Steven Levy’s book, In the Plex, quotes Tim Armstrong, Google’s top sales executive in New York as saying, “[Our job was] bringing science to the art of advertising and being able to scale the art of advertising through science.” SlideSpeech aims to take the same concepts and apply them to learning: bringing science to the art of learning and being able to scale the art of learning through science.
In search, Google tapped into our fundamental need for answers. When we have some idea what we want, Google can help us to find it. The focus at Google is getting that match right, fast. Unfortunately, learning has two characteristics which prevent search answers from being learning solutions: one is the meta-problem of knowing what to ask and the other is the importance of learning from mistakes.
The traditional educational system, like the traditional system of advertising before Google, actually depends on ignorance about what works and what doesn’t work to justify the prices charged. A “good” school does not necessarily offer measurably more learning; quality is gauged by reputation. In advertising, Google found very effective ways to measure and price the actual desired results of an ad: sales of the advertised product. In learning, we need to build equally sophisticated systems to measure and price the desired results from a learning experience: increased knowledge and skills.
The keys to success here are scale and data. Learners own their knowledge. Learning should be an investment with a future payoff. Yet most people lack data about the extent and value of the things they know. The extent or amount of knowledge is currently measured using the extraordinarily coarse-grained metric of the diploma or degree. Meanwhile, the cost of a degree has gone up significantly relative to the return from having a degree in terms of earnings. Student loan debt is a huge problem.
Google determines the value of an ad using an auction. Advertisers bid for the opportunity to attract customers to their product. Simultaneously, consumers vote (via click-through) for the advertisements and products they find most attractive. Thus Google’s system helps make connections between what consumers want to buy and what advertisers have to sell. The effectiveness of each ad is measurable at the end of the process when there is a conversion, or sale.
The traditional educational system, like the traditional system of advertising before Google, involves pre-payments. This puts all the risk on the buyer. If the knowledge acquired turns out to be worthless or the advertisement fails to attract customers, the schools or media channels keep the money while the students or the advertisers take the loss. SlideSpeech aims to put payment where it belongs to align everyone’s incentives toward maximizing learning effectiveness: at the end.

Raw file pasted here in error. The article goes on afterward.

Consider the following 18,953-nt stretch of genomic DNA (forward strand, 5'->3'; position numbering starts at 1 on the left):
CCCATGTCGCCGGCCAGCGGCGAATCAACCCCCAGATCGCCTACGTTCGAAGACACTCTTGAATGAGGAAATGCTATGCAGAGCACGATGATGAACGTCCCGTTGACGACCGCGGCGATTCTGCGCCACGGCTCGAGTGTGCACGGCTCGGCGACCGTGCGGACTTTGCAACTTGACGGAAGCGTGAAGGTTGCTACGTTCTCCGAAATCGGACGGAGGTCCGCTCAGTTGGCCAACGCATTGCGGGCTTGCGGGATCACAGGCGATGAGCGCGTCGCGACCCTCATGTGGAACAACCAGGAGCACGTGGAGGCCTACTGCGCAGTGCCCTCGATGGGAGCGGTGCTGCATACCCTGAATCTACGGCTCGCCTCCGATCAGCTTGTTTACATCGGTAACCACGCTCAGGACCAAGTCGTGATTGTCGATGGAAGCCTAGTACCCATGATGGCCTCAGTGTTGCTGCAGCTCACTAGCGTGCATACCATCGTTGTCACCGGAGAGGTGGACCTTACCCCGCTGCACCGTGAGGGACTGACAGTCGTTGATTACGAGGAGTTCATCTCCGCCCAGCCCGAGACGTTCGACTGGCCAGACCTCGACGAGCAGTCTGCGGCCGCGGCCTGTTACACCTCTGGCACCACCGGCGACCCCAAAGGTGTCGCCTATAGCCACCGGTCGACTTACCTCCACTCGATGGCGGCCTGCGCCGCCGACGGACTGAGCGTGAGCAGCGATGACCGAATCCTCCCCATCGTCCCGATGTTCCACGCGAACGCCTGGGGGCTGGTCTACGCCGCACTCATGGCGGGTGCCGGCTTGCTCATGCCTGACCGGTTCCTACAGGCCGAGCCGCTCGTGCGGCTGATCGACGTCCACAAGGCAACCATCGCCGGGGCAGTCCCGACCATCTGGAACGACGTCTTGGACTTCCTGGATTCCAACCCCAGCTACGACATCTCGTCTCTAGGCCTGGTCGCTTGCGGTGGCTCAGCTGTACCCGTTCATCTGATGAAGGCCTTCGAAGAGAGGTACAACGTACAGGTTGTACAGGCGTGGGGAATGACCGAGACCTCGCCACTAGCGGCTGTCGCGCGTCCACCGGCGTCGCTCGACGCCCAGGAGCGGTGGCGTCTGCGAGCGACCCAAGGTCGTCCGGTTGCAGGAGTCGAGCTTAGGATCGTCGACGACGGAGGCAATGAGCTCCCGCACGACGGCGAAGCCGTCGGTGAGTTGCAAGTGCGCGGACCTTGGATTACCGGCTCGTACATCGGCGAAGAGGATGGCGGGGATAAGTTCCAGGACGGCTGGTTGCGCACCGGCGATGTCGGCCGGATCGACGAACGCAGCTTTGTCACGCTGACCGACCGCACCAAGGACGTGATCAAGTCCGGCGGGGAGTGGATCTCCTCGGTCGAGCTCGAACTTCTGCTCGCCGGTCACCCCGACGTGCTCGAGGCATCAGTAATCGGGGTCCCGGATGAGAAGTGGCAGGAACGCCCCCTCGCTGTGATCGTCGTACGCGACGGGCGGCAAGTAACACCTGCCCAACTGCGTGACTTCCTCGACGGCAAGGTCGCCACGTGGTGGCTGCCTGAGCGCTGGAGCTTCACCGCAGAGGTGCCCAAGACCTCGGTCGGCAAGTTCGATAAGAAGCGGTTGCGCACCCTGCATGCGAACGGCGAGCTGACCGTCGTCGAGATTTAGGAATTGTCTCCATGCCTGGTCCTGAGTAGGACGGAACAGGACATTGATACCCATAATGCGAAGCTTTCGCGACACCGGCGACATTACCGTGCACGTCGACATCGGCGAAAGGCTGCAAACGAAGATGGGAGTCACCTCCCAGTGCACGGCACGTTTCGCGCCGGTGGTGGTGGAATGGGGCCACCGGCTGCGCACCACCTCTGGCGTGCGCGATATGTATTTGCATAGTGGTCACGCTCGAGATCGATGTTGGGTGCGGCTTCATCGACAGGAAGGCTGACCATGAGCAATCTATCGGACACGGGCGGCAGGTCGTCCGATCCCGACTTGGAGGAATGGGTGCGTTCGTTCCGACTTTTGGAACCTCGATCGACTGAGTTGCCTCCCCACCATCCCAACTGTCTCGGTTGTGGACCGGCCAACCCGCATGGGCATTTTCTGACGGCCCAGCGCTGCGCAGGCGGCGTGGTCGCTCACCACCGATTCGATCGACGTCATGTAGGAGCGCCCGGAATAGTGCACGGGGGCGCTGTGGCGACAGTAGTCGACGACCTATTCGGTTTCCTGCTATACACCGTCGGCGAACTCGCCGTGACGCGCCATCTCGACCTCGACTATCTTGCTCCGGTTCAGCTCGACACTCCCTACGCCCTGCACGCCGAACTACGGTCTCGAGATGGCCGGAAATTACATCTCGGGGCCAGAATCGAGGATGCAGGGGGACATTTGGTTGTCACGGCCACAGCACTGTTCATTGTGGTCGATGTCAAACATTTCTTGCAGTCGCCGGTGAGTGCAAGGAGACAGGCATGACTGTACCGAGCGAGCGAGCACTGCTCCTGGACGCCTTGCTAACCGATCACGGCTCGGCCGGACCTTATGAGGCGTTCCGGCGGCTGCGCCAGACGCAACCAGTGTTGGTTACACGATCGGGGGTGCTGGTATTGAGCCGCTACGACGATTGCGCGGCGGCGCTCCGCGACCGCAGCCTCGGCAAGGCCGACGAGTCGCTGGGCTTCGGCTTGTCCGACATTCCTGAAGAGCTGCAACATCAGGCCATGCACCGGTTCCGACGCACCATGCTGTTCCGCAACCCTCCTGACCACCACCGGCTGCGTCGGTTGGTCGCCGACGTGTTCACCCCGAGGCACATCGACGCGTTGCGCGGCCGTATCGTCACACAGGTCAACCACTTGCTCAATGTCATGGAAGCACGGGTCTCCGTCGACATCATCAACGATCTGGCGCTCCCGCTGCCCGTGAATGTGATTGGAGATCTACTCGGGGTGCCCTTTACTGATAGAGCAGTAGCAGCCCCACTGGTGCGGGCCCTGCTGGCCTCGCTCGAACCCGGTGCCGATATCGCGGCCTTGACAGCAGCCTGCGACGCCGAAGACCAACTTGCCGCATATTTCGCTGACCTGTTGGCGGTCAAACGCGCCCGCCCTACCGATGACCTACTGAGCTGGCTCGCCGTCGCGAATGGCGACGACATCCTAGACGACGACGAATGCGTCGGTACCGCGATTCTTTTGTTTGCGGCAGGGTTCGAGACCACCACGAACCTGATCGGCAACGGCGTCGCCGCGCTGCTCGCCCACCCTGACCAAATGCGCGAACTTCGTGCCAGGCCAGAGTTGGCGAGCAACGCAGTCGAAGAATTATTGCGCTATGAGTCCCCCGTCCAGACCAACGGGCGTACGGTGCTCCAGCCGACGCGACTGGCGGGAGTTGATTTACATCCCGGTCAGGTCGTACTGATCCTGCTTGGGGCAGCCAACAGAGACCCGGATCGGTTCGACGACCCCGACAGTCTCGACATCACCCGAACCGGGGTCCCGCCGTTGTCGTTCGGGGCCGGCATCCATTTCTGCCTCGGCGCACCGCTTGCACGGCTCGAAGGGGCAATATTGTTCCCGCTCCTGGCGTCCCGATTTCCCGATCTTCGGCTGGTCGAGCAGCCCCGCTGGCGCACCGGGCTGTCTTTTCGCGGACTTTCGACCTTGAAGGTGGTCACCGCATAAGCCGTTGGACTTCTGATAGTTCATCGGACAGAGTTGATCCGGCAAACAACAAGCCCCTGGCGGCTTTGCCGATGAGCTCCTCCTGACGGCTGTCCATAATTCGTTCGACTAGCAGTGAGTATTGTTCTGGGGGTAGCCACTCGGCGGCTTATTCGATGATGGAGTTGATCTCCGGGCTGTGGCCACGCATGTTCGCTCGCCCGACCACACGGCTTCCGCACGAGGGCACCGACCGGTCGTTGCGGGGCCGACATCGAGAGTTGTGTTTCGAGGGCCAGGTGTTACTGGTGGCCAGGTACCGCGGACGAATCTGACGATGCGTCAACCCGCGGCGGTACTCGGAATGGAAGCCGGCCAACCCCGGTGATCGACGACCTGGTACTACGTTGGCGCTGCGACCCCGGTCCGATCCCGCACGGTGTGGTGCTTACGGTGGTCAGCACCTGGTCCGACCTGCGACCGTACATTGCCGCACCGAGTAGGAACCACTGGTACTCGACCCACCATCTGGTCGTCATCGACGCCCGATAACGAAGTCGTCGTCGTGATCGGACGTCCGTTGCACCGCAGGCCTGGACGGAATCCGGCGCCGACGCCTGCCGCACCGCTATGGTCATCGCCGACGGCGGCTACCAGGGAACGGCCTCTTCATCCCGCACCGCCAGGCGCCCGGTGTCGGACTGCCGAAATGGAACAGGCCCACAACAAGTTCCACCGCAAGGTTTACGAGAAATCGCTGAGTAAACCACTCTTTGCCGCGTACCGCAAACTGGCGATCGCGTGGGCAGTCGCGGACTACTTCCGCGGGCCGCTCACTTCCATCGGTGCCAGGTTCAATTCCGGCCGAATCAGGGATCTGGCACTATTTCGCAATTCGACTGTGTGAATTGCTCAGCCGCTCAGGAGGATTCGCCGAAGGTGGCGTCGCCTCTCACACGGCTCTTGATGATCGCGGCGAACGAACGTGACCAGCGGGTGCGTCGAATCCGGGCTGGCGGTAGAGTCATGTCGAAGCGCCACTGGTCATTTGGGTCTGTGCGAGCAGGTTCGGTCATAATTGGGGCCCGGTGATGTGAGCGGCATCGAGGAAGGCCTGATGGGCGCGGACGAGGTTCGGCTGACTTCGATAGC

Learners need meta-data about their learning: what they know, what they need to learn next and the value of having specific knowledge. This data can be organized in a system which includes fine-grained progress tracking, visualized connections from the current state of knowledge to possible future states, and the cumulative price paid by learners who previously reached each future state. Knowledge has time value. Given the speed with which knowledge advances, the value in learning new knowledge comes from learning it sooner and faster. Thus, the first learners of something new should pay the most, while everyone else who comes later should pay less. This aligns with the reality of internet distribution: once content is created, it can be distributed globally at scale.
Teachers in the SlideSpeech system are paid for completions. Students must pay for their completions to have their progress tracked. This is the restaurant model, where you pay for what you eat after you eat it. In a restaurant, you might go in the back and wash dishes if you can’t pay your bill. SlideSpeech offers a similar option: create content for other learners and earn out the amount owed to get the completion credit. Thus SlideSpeech becomes a collaborative, crowd sourced platform for learning materials like Wikipedia, but monetized at the point of progress tracking.